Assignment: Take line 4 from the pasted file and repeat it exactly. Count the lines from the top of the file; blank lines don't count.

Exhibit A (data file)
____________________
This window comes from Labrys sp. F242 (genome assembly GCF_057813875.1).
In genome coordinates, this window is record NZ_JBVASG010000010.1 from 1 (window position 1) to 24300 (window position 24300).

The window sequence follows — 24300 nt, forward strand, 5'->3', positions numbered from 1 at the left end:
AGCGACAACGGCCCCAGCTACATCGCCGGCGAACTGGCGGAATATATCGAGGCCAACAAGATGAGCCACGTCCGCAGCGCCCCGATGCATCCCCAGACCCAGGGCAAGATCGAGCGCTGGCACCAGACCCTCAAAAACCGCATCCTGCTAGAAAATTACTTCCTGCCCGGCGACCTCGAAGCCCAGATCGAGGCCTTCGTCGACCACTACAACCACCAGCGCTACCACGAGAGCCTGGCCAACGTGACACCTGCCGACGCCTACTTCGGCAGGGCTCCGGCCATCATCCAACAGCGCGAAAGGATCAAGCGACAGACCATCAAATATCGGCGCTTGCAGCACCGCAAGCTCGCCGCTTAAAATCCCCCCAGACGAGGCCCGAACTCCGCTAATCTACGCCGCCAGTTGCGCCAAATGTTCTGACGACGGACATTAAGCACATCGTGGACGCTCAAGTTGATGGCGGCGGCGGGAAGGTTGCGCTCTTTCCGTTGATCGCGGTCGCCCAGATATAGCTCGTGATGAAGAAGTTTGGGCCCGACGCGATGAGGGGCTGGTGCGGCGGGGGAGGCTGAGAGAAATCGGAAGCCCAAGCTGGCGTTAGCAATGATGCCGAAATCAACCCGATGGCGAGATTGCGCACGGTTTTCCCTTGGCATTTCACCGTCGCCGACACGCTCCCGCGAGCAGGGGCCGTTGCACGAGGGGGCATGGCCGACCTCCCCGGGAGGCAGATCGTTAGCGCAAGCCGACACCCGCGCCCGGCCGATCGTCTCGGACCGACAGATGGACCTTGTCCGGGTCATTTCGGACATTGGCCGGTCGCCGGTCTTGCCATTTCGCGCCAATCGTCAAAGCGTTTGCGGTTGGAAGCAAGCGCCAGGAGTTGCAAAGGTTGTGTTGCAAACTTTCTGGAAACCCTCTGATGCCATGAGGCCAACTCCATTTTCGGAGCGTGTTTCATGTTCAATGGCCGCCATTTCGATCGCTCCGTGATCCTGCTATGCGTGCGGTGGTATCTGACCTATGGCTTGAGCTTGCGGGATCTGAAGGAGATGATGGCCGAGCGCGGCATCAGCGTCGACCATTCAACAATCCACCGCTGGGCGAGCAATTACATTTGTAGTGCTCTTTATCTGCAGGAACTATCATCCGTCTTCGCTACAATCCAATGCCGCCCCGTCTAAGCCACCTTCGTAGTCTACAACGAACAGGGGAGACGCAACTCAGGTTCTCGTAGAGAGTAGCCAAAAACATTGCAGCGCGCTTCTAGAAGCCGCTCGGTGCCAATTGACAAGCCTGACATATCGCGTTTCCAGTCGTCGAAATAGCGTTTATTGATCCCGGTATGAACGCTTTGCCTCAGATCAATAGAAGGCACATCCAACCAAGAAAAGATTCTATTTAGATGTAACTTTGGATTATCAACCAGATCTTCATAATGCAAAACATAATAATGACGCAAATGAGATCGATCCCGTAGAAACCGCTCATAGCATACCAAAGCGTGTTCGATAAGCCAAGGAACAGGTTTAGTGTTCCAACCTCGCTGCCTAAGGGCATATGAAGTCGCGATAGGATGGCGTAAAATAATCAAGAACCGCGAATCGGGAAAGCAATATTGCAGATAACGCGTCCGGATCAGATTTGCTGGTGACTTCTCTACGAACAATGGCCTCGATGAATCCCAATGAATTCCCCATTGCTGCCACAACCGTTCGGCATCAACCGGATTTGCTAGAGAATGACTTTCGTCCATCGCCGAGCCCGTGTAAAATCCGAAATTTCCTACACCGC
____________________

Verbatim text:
AGCGACAACGGCCCCAGCTACATCGCCGGCGAACTGGCGGAATATATCGAGGCCAACAAGATGAGCCACGTCCGCAGCGCCCCGATGCATCCCCAGACCCAGGGCAAGATCGAGCGCTGGCACCAGACCCTCAAAAACCGCATCCTGCTAGAAAATTACTTCCTGCCCGGCGACCTCGAAGCCCAGATCGAGGCCTTCGTCGACCACTACAACCACCAGCGCTACCACGAGAGCCTGGCCAACGTGACACCTGCCGACGCCTACTTCGGCAGGGCTCCGGCCATCATCCAACAGCGCGAAAGGATCAAGCGACAGACCATCAAATATCGGCGCTTGCAGCACCGCAAGCTCGCCGCTTAAAATCCCCCCAGACGAGGCCCGAACTCCGCTAATCTACGCCGCCAGTTGCGCCAAATGTTCTGACGACGGACATTAAGCACATCGTGGACGCTCAAGTTGATGGCGGCGGCGGGAAGGTTGCGCTCTTTCCGTTGATCGCGGTCGCCCAGATATAGCTCGTGATGAAGAAGTTTGGGCCCGACGCGATGAGGGGCTGGTGCGGCGGGGGAGGCTGAGAGAAATCGGAAGCCCAAGCTGGCGTTAGCAATGATGCCGAAATCAACCCGATGGCGAGATTGCGCACGGTTTTCCCTTGGCATTTCACCGTCGCCGACACGCTCCCGCGAGCAGGGGCCGTTGCACGAGGGGGCATGGCCGACCTCCCCGGGAGGCAGATCGTTAGCGCAAGCCGACACCCGCGCCCGGCCGATCGTCTCGGACCGACAGATGGACCTTGTCCGGGTCATTTCGGACATTGGCCGGTCGCCGGTCTTGCCATTTCGCGCCAATCGTCAAAGCGTTTGCGGTTGGAAGCAAGCGCCAGGAGTTGCAAAGGTTGTGTTGCAAACTTTCTGGAAACCCTCTGATGCCATGAGGCCAACTCCATTTTCGGAGCGTGTTTCATGTTCAATGGCCGCCATTTCGATCGCTCCGTGATCCTGCTATGCGTGCGGTGGTATCTGACCTATGGCTTGAGCTTGCGGGATCTGAAGGAGATGATGGCCGAGCGCGGCATCAGCGTCGACCATTCAACAATCCACCGCTGGGCGAGCAATTACATTTGTAGTGCTCTTTATCTGCAGGAACTATCATCCGTCTTCGCTACAATCCAATGCCGCCCCGTCTAAGCCACCTTCGTAGTCTACAACGAACAGGGGAGACGCAACTCAGGTTCTCGTAGAGAGTAGCCAAAAACATTGCAGCGCGCTTCTAGAAGCCGCTCGGTGCCAATTGACAAGCCTGACATATCGCGTTTCCAGTCGTCGAAATAGCGTTTATTGATCCCGGTATGAACGCTTTGCCTCAGATCAATAGAAGGCACATCCAACCAAGAAAAGATTCTATTTAGATGTAACTTTGGATTATCAACCAGATCTTCATAATGCAAAACATAATAATGACGCAAATGAGATCGATCCCGTAGAAACCGCTCATAGCATACCAAAGCGTGTTCGATAAGCCAAGGAACAGGTTTAGTGTTCCAACCTCGCTGCCTAAGGGCATATGAAGTCGCGATAGGATGGCGTAAAATAATCAAGAACCGCGAATCGGGAAAGCAATATTGCAGATAACGCGTCCGGATCAGATTTGCTGGTGACTTCTCTACGAACAATGGCCTCGATGAATCCCAATGAATTCCCCATTGCTGCCACAACCGTTCGGCATCAACCGGATTTGCTAGAGAATGACTTTCGTCCATCGCCGAGCCCGTGTAAAATCCGAAATTTCCTACACCGC